We're going to take a break from Off-Topic Theater to talk about the NBA lockout for a second. The impact of an agent coalition threatening that the NBAPA will decertify in defiance of union leadership cannot be overstated when considering the NBA's unfair labor practices gambit. This, of course, is resulting from the NBA's resolve to let the lockout carry into the regular season and allow the pressure of player bank accounts bottoming out to do its work on the player association's collective will. The agents, seeing no evidence of a union strategy and correctly interpreting this as a total lack of immediate leverage, opted to try and force the NBA's hand.
The upshot of this situation is that the agents' rumored coup has severely undercut Billy Hunter's credibility in future negotiations should the union decertify. What suggests this? Especially in light of the role DeMaurice Smith played in the resolution of the NFL lockout?
"Right now, it’s a respectful disagreement with [the agents] and Billy," an agent briefed on the meeting told Yahoo! Sports. "But it’s getting to a ‘[expletive]-you’ point. We will blow this thing up."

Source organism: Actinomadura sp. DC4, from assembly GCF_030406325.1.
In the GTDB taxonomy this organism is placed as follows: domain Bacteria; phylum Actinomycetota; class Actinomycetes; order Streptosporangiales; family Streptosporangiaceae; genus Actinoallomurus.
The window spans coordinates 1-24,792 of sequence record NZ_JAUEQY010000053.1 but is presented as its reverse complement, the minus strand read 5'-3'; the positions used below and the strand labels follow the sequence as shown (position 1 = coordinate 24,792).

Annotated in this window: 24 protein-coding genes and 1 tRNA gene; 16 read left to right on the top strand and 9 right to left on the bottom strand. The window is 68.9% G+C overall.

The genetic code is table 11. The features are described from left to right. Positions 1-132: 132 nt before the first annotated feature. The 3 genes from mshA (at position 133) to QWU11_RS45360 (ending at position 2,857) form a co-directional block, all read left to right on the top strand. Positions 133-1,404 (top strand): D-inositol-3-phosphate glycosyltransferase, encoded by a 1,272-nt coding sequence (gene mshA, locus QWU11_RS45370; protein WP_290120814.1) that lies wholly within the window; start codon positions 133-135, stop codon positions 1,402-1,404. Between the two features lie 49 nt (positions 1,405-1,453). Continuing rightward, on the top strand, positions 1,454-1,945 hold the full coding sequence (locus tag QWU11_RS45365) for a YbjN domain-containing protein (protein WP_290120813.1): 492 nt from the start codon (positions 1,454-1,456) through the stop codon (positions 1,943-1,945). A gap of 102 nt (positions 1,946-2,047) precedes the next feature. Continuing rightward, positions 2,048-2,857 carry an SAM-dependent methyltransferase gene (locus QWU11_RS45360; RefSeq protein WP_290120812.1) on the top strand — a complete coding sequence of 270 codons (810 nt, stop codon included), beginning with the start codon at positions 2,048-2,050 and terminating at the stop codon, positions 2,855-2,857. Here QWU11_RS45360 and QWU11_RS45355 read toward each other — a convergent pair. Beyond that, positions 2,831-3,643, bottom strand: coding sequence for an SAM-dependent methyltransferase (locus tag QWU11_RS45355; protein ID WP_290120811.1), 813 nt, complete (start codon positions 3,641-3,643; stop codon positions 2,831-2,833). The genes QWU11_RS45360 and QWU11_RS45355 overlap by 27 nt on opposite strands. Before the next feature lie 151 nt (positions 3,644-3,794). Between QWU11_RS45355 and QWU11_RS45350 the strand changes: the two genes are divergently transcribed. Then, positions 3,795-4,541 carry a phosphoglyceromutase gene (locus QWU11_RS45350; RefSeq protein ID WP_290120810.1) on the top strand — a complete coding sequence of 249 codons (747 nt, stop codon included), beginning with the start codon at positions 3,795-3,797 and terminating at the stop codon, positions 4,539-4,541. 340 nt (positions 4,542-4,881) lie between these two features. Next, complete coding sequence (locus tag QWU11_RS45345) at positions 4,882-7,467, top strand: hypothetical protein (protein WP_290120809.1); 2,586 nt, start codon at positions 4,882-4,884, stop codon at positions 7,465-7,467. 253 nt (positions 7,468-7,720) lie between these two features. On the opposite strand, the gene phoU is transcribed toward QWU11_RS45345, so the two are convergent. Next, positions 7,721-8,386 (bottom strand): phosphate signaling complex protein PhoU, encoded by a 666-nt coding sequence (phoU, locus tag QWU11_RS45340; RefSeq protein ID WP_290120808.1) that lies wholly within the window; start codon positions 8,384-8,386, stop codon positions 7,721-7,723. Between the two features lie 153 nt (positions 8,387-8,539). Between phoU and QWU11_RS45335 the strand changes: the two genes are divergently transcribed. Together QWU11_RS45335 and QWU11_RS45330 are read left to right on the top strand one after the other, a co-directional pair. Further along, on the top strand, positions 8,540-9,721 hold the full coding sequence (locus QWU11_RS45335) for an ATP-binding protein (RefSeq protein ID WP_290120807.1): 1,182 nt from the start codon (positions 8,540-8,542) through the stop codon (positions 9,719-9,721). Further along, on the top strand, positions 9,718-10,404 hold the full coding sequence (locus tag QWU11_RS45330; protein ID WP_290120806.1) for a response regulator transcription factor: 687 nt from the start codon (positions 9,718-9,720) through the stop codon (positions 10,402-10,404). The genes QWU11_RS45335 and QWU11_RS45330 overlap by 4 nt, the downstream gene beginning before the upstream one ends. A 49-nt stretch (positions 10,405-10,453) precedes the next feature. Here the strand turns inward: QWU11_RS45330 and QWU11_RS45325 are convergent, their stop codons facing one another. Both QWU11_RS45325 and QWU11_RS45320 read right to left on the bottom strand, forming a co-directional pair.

That's July 23rd. Now, imagine you're David Stern.
Up until now, you're fairly confident in your plan. Your natives are happy. Lockout profit projections in the short term are looking good and that should lead to a favorable CBA translating to excellent finances down the road. A scenario where union leadership-approved decertification seems comfortably far off, as that would only be an impediment to getting the paychecks flowing again. In short, your tactical superiority is ensuring your strategic aim will be achieved. Except you forgot that the union isn't as monolithic as it appears.